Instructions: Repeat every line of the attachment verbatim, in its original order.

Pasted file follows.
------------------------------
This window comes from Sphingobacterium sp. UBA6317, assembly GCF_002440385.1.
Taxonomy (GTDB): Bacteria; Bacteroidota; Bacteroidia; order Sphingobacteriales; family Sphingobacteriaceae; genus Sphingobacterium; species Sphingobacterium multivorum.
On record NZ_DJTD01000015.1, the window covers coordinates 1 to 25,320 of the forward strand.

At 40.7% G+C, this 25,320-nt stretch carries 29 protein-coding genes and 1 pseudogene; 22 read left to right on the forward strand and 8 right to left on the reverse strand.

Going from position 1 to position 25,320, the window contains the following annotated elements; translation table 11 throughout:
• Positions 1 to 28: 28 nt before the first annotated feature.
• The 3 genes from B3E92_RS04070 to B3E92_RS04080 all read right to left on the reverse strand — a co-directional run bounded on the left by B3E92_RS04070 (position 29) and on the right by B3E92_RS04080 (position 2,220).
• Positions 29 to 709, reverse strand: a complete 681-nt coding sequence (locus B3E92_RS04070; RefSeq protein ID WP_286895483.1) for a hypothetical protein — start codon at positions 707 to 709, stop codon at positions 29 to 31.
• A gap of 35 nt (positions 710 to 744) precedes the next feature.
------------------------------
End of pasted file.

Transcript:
This window comes from Sphingobacterium sp. UBA6317, assembly GCF_002440385.1.
Taxonomy (GTDB): Bacteria; Bacteroidota; Bacteroidia; order Sphingobacteriales; family Sphingobacteriaceae; genus Sphingobacterium; species Sphingobacterium multivorum.
On record NZ_DJTD01000015.1, the window covers coordinates 1 to 25,320 of the forward strand.

At 40.7% G+C, this 25,320-nt stretch carries 29 protein-coding genes and 1 pseudogene; 22 read left to right on the forward strand and 8 right to left on the reverse strand.

Going from position 1 to position 25,320, the window contains the following annotated elements; translation table 11 throughout:
• Positions 1 to 28: 28 nt before the first annotated feature.
• The 3 genes from B3E92_RS04070 to B3E92_RS04080 all read right to left on the reverse strand — a co-directional run bounded on the left by B3E92_RS04070 (position 29) and on the right by B3E92_RS04080 (position 2,220).
• Positions 29 to 709, reverse strand: a complete 681-nt coding sequence (locus B3E92_RS04070; RefSeq protein ID WP_286895483.1) for a hypothetical protein — start codon at positions 707 to 709, stop codon at positions 29 to 31.
• A gap of 35 nt (positions 710 to 744) precedes the next feature.